Then and Now #27 (6/6/22 - 12/6/22)

Happy Sunday! The Sunday Post is a blog news meme hosted @ Caffeinated Reviewer. See rules here: Sunday Post MemeMailbox Monday is the gathering place for readers to share the books that came in their mailbox during the last week.  It is hosted weekly over at Mailbox Monday and every Friday they do a round-up of some of their favourite, shared reads!

Last Week

What a week! I'm back and recovered from my first ever academic conference, which took place the week before in St. Andrews, Scotland. It was lovely to be back there, since I did my MLitt degree there in 2016, but I also did need some time to recover afterwards. So many interesting talks coming straight at me for two days straight, it was like an information overload. But in a good way! 

Then this week it was a back and forth of focusing on my thesis and on everything else that needs to happen, like finding a job, planning for the next conference in July, and planning a symposium. Thankfully the symposium is beginning to look like it will be a great event and everyone seems really enthusiastic about it. And my thesis is fully coming together now, which is a little scary. I've been writing it since February and now, four months later, it's almost finished... how time flies when you're having fun! I'm also starting to plan my summer reading, since I don't know if I can financially stretch to a big holiday. The money pit that is my cat is thankfully feeling a whole lot better, so it was all worth it in the end.

Had a bit of a difficult moment in church today cause they're changing how we do Communion. I've been going to that church since I was a child and how we used to do Communion, which we do every week, is how it feels right for me. Now that it's changed, in part because of Covid but also for other reasons, it feels wrong. And although I'm not capital-R religious, it is nonetheless something that feels a bit sacred to me. So I'm now faced with the choice of whether to continue with Communion and have it feel wrong, or to stop taking it. So that's a bit tough.



I've been listening to this song a lot this week. I think it is an unreleased song, i.e. one that wasn't on an album, but I love this demo version. Here's Fine China by Lana del Rey. So technically all of that is true, but as I was thinking about it, this is actually the song I've been power-walking to! Zitti e Buoni by Maneskin:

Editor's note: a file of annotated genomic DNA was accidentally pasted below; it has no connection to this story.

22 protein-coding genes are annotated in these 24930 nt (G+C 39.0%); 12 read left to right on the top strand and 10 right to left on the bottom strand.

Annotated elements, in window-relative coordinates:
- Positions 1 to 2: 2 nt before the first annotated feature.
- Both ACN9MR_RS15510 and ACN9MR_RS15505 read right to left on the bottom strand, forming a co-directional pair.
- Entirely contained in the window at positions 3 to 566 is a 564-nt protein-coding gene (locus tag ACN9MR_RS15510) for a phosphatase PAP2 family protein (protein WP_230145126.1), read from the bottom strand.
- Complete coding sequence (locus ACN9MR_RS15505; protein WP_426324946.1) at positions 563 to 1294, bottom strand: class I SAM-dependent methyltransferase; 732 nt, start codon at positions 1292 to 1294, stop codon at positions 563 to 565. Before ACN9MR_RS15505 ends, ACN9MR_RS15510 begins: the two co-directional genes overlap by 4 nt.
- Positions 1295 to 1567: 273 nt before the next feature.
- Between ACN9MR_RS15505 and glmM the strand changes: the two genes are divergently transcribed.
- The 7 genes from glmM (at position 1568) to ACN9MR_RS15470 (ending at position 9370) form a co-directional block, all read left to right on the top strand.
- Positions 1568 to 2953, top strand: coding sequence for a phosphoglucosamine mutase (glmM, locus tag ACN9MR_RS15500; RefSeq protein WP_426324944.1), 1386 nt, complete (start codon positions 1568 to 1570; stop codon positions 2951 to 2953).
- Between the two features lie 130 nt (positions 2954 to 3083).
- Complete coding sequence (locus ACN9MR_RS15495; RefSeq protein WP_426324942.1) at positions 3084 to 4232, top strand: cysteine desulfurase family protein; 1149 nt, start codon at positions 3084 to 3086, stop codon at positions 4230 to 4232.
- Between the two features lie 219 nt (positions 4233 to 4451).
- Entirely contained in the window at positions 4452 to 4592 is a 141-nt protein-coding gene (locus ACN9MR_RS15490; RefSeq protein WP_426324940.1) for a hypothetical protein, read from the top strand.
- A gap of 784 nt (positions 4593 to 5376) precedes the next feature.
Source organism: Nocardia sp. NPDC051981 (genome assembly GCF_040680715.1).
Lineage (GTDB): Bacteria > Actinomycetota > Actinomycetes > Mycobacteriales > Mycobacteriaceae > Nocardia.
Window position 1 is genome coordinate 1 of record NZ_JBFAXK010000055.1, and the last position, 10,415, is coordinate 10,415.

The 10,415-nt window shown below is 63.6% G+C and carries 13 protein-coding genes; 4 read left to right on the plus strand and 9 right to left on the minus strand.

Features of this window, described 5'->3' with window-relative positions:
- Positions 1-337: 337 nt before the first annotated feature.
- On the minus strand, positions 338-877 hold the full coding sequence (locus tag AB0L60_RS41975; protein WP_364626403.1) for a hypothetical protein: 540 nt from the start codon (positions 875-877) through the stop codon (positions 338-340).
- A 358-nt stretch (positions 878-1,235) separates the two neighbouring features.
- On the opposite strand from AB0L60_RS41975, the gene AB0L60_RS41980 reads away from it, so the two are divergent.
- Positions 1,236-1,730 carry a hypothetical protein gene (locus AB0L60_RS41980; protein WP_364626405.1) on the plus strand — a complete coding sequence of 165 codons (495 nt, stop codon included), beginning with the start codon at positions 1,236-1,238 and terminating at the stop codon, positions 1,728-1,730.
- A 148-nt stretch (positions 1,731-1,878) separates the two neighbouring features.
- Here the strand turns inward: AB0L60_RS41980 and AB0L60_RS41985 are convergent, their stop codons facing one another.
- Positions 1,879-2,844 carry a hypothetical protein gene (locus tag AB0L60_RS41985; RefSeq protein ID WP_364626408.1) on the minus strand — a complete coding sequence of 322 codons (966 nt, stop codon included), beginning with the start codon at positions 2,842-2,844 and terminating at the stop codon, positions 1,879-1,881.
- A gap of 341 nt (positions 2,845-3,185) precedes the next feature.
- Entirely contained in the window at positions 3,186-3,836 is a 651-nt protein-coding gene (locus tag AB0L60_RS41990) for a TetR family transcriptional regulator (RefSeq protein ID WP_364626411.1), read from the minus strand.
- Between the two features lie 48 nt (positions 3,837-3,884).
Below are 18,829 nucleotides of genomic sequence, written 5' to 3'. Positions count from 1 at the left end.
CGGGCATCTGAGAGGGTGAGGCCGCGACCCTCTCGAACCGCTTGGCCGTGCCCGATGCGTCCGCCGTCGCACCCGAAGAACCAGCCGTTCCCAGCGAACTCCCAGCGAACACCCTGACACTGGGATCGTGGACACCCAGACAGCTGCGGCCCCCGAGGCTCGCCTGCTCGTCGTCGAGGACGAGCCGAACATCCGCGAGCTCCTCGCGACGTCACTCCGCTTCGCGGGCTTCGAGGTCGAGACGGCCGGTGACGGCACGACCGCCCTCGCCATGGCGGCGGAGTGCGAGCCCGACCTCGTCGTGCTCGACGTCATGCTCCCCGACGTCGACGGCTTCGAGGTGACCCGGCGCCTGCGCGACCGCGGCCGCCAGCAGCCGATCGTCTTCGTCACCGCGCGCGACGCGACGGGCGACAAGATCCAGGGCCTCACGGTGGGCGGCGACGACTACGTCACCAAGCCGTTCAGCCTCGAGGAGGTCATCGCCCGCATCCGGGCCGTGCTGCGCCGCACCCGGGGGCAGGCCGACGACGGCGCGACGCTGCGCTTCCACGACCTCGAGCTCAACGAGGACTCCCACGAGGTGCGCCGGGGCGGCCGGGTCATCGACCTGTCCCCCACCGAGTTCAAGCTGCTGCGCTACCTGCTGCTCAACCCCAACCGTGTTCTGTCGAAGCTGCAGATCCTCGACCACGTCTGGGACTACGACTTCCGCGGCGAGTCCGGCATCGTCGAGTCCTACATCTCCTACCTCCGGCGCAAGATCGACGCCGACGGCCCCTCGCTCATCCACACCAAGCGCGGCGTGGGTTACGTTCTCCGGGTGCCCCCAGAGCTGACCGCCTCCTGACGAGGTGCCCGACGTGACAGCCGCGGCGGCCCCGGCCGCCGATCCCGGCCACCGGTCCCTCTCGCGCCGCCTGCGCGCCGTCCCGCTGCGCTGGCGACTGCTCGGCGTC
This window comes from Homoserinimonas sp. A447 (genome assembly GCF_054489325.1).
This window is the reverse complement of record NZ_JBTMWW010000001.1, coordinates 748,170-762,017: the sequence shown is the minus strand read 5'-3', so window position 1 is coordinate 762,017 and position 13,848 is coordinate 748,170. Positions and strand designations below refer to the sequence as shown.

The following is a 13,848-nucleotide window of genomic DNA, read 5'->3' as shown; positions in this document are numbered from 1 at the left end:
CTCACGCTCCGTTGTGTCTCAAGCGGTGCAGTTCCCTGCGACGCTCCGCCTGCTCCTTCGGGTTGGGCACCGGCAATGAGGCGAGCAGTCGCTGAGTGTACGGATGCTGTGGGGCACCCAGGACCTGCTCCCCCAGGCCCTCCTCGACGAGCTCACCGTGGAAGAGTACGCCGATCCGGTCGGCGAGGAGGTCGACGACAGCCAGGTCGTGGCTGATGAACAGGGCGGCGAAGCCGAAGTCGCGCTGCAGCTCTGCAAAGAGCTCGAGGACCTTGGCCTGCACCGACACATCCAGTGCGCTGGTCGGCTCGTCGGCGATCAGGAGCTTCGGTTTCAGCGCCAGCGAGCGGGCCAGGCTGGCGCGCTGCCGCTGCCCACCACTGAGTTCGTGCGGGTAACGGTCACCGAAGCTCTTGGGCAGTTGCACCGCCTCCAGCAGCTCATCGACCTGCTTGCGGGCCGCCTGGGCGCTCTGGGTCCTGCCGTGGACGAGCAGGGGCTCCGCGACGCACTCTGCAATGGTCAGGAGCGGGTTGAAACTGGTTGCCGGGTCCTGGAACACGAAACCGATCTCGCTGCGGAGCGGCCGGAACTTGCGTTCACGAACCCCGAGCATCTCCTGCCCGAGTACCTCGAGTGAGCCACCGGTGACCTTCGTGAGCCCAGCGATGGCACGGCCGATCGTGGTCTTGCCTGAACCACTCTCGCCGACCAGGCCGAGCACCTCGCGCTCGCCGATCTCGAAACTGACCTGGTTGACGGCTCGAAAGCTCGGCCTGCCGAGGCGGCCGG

Mailbox Monday
Pathetic Literature edited by Eileen Myles (Grove Atlantic; 11/15/2022)

An utterly unique collection composed by the award-winning writer, a global anthology of pieces from lesser-known classics by luminaries like Franz Kafka, Samuel R. Delany, and Gwendolyn Brooks to up-and-coming writers, that examine pathos and feeling, giving a well-timed rehab to the word “pathetic” 

“Literature is pathetic.” So claims Eileen Myles in their bold and bracing introduction to Pathetic Literature, an exuberant collection of pieces ranging from poetry to theater to prose to something in between, all of which explore those so-called “pathetic” or sensitive feelings around which lives are built and revolutions are incited.

Myles first reclaimed the word for a seminar they taught at the University of California San Diego, rescuing it from the derision into which it had slipped and restoring its original meaning of inspiring emotion or feeling, from the Ancient Greek rhetorical method pathos. Their reinvention of “pathetic” formed the bedrock for this anthology, which includes a breathtaking 105 contributors, encompassing titans of global literature like Robert Walser, Jorge Luis Borges, Rumi, and Gwendolyn Brooks, queer icons and revolutionaries like Dodie Bellamy, Samuel R. Delany, and Bob Flanagan, as well as the invigorating newness and excitement of writers on the rise, including Nicole Wallace, Precious Okoyomon, and Will Farris. Creative nonfiction by Karla Cornejo Villavicencio, Jack Halberstam, and Porochista Khakpour rubs shoulders with poetry by Natalie Diaz, Victoria Chang, Lucille Clifton, and Ariana Reines, all joined by prose from Chester Himes, Djuna Barnes, Chris Kraus, and Qiu Miaojin, among so many others. The result is a matchless anthology that is as much an ongoing dialogue as an essential compendium of queer, revolutionary, joyful, and always moving literature.

From confrontations with suffering, embarrassment, and disquiet, to the comforts and consolations of finding one’s familiar double in a poem, Pathetic Literature is a swarming taxonomy of ways to think differently and live pathetically on a polarized and fearful planet.

I looooveee collections like this, especially when they start as bluntly as Pathetic Literature does. 'Pathetic' is one of those words that has changed in meaning quite a bit from its Ancient Greek origins, so I can't wait to see what texts Myles has selected to win back the word.

Little Eve by Catriona Ward (Macmillan-Tor/Forge; 10/11/2022)

From Catriona Ward, the international bestselling author of The Last House on Needless Street comes Little Eve, a heart-pounding tale of faith and family, with a devastating twist.